By Pat Harty
IOWA CITY, Iowa – Broderick Binns in many ways epitomizes the American dream.
The former Iowa defensive end didn’t get to enjoy a long and prosperous career in the NFL, which was his childhood goal and ambition, but he had a fallback plan, which was to take advantage of his education.
And now that education has put Binns in a position of major influence as he was recently named the Executive Director of Diversity, Equity and Inclusion for University of Iowa athletics.
The position is new and was created in response to the multiple accusations of racial disparities in the Iowa football program by former black players.
The 31-year old Binns, who is black and married, and the father of two young children, has a daunting task in front of him as he tries to help create a healthier and a more receptive and understanding environment for UI student-athletes, both black and white.
He had served as Director of Player Development for the Iowa football team since 2016 before taking this new position.
“My responsibilities are to make sure that our student-athletes feel like they belong on campus, and when they get on campus, make sure they can be their true, authentic self and they don’t have to wear a mask,” Binns said Wednesday on the HawkFanatic/KCJJ radio show and podcast. “And that’s kind of what we’re dealing with the whole Iowa football thing.”
Binns will work with student-athletes from all sports, but football will be a priority, given the current circumstances, the size of the roster and the number of blacks on the team.
Many of the former black players said they were stripped of their identity when they joined the Iowa football program, and forced to conform to a culture that was dominated by the power and influence of white people.
“Some of the things that I want to get started with right off the bat is make sure that all student-athletes, not just our black student-athletes, but all student-athletes, feel like they have a voice and that their voice is being heard,” Binns said. “I think the reason why this happened the way it did with football is because some of our student-athletes and the alumni felt like they could never air out any of their grievances. They felt like they didn’t have a voice to in act change, or felt like their voice didn’t matter.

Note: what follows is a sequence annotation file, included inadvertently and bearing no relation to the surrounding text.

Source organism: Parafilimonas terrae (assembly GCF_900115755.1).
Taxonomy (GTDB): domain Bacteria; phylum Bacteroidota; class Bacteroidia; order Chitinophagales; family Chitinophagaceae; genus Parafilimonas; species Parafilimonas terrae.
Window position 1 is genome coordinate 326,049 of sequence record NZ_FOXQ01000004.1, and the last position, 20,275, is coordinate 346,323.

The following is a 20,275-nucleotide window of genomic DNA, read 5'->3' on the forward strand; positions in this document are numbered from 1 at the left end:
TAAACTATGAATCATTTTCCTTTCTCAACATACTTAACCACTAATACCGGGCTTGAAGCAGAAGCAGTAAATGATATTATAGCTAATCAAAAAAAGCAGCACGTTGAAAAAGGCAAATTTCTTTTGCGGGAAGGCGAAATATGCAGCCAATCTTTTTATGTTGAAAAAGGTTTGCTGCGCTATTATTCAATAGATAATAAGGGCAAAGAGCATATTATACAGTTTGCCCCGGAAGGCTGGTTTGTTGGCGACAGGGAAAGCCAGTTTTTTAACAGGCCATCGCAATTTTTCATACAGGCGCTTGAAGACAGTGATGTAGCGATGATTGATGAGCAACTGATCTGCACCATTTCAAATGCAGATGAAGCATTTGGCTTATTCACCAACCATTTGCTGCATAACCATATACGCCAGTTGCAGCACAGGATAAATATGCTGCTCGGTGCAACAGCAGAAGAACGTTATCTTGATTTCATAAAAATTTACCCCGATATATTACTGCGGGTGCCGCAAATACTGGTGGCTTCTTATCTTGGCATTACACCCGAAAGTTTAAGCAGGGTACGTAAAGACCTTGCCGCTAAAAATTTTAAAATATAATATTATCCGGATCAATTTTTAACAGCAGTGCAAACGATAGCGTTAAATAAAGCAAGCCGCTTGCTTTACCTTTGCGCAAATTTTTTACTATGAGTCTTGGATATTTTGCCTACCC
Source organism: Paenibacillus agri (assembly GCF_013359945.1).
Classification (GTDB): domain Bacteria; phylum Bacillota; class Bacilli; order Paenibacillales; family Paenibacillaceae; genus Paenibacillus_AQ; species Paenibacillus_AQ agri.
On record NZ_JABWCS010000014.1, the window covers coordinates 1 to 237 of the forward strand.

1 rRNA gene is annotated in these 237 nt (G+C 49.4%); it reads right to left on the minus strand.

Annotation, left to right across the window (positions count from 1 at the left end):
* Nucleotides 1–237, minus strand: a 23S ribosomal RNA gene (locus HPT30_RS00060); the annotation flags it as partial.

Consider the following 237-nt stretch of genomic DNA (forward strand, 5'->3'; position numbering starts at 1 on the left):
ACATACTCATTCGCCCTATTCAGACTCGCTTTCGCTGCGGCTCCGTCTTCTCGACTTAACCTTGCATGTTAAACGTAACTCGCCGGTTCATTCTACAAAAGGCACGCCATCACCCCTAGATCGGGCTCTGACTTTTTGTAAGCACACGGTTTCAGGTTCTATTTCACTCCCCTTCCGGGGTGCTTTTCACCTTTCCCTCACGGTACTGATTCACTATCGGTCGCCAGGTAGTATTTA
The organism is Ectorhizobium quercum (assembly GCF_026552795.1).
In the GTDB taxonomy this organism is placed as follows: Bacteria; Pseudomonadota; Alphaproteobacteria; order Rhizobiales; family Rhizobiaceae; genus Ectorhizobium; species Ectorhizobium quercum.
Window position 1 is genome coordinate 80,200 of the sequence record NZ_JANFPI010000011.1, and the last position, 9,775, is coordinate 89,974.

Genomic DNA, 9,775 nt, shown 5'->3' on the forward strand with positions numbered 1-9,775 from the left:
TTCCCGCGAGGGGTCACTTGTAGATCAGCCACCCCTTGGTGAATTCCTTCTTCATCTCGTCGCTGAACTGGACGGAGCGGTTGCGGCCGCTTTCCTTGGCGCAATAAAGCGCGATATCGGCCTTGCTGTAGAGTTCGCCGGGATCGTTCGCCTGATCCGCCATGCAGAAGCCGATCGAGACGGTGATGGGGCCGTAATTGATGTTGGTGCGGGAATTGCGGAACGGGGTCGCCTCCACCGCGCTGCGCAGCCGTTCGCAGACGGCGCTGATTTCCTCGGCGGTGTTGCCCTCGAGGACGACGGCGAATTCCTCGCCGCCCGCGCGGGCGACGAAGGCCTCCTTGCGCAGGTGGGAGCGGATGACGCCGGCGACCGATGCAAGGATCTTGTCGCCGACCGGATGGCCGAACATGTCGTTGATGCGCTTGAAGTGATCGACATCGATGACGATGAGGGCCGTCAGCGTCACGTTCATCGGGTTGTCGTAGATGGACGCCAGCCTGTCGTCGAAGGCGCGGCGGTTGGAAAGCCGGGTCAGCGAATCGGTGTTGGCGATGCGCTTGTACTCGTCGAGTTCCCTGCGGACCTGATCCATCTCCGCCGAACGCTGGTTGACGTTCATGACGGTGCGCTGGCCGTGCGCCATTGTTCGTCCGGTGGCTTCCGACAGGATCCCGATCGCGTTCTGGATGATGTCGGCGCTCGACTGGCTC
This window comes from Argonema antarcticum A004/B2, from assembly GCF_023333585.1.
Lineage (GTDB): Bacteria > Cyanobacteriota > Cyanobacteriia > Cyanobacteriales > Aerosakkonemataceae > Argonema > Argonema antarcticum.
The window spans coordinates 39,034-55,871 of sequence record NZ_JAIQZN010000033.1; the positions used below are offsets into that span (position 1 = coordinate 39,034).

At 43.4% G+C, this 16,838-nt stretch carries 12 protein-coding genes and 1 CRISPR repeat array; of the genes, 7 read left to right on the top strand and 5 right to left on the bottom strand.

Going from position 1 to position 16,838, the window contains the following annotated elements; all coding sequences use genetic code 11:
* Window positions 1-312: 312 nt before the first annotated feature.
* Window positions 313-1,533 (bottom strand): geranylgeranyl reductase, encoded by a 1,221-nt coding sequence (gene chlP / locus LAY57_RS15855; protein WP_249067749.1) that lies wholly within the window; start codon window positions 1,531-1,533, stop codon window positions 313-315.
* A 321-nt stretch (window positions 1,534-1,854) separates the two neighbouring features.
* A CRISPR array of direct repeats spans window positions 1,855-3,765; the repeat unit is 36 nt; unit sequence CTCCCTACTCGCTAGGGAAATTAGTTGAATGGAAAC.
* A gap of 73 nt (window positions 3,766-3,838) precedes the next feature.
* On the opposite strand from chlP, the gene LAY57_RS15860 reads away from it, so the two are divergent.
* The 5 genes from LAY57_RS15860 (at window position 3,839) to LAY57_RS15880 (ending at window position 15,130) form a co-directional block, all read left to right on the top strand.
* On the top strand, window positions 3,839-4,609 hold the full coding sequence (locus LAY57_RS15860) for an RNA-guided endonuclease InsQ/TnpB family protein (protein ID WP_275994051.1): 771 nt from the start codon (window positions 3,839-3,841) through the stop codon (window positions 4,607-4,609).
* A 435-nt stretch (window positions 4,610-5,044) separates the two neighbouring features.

“And so moving forward, because I, obviously, was on the football staff and I experienced that, I don’t want that to ever happen again within Iowa athletics.”
Binns said Wednesday that he was surprised when former Iowa center James Daniels posted on Twitter in early June that there were racial disparities within the Iowa football culture.
Daniels’ tweet came barely a week after George Floyd was killed on May 25th in Binns’ hometown of Minneapolis.
Floyd’s controversial death launched a national civil rights movement that created an environment in which Daniels felt empowered to air his grievances publicly.
Life hasn’t been the same since, with Chris Doyle having been relieved of his duties as the Iowa football team’s strength and conditioning coach after 21 years on the job, and with Binns now laying the foundation for his new job in leadership.
“I was definitely surprised when he tweeted,” Binns said of Daniels. “But every former player that has given their story or gave their recounts of their experiences at Iowa, I definitely commend them, and I’m proud of them that they finally felt like they had a voice, or the opportunity to kind get the grievances that they had off their chest. Some of my teammates, I remember, put things out there and talked about their experiences.
“And clearly, just ten years of holding on to stuff, or five years, or whatever it is, I think it’s good for guys to get that off their chest. So when James did that it was definitely a shock to me. I didn’t not know that was coming that way.”
Binns didn’t try to sugar coat anything during Wednesday’s 30-minute interview, or make any excuses.
He understands that the Iowa football culture won’t change in a matter of months, or just because some changes in policies and procedures have occurred.
The hard part of changing the culture is just beginning.